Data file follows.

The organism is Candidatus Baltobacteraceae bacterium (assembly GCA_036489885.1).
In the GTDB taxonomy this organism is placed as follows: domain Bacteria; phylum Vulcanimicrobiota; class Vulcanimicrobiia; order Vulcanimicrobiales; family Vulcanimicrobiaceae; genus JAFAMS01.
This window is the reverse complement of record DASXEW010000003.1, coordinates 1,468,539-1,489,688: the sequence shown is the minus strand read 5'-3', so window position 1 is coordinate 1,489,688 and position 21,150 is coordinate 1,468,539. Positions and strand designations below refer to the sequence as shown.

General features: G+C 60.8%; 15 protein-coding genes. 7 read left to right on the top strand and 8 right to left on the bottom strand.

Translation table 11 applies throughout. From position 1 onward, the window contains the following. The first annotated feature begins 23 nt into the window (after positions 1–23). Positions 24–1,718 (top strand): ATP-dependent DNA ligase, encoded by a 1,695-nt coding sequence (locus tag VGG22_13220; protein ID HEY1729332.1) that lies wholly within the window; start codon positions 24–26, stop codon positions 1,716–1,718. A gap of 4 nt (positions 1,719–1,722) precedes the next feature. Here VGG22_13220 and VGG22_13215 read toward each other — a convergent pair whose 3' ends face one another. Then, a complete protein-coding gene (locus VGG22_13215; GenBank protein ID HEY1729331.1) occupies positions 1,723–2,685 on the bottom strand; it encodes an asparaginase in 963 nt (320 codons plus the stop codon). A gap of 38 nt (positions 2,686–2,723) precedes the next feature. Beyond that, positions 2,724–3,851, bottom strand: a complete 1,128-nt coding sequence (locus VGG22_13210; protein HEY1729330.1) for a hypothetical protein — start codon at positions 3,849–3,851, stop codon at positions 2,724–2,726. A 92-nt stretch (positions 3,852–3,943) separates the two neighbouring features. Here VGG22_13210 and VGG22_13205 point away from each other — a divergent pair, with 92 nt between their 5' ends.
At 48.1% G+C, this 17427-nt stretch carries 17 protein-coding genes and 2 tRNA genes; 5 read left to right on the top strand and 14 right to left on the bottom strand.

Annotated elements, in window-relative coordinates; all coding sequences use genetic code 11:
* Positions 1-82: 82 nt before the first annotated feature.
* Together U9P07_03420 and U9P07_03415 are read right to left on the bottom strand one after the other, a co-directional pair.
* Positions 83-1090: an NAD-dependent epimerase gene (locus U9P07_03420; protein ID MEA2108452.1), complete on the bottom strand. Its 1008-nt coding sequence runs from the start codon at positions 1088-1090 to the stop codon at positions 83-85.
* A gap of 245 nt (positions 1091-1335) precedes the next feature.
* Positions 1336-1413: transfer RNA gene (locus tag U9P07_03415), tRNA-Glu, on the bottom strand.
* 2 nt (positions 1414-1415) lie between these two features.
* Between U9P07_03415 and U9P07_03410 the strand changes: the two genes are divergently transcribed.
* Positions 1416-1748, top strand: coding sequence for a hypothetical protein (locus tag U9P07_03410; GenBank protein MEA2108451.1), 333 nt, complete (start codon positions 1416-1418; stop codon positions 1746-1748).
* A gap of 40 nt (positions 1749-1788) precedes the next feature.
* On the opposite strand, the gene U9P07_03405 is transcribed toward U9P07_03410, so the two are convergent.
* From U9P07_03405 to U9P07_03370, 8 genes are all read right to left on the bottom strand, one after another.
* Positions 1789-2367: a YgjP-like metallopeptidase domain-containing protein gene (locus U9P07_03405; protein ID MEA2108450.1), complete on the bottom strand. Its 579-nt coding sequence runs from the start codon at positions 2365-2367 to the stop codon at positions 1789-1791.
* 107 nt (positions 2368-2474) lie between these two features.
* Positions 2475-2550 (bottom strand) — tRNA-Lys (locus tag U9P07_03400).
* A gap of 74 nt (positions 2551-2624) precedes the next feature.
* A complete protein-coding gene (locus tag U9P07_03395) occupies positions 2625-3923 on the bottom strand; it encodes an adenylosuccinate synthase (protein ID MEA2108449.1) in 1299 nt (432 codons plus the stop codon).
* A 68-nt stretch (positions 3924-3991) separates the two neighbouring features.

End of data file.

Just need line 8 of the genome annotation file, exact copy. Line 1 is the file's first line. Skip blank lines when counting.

* Positions 1-82: 82 nt before the first annotated feature.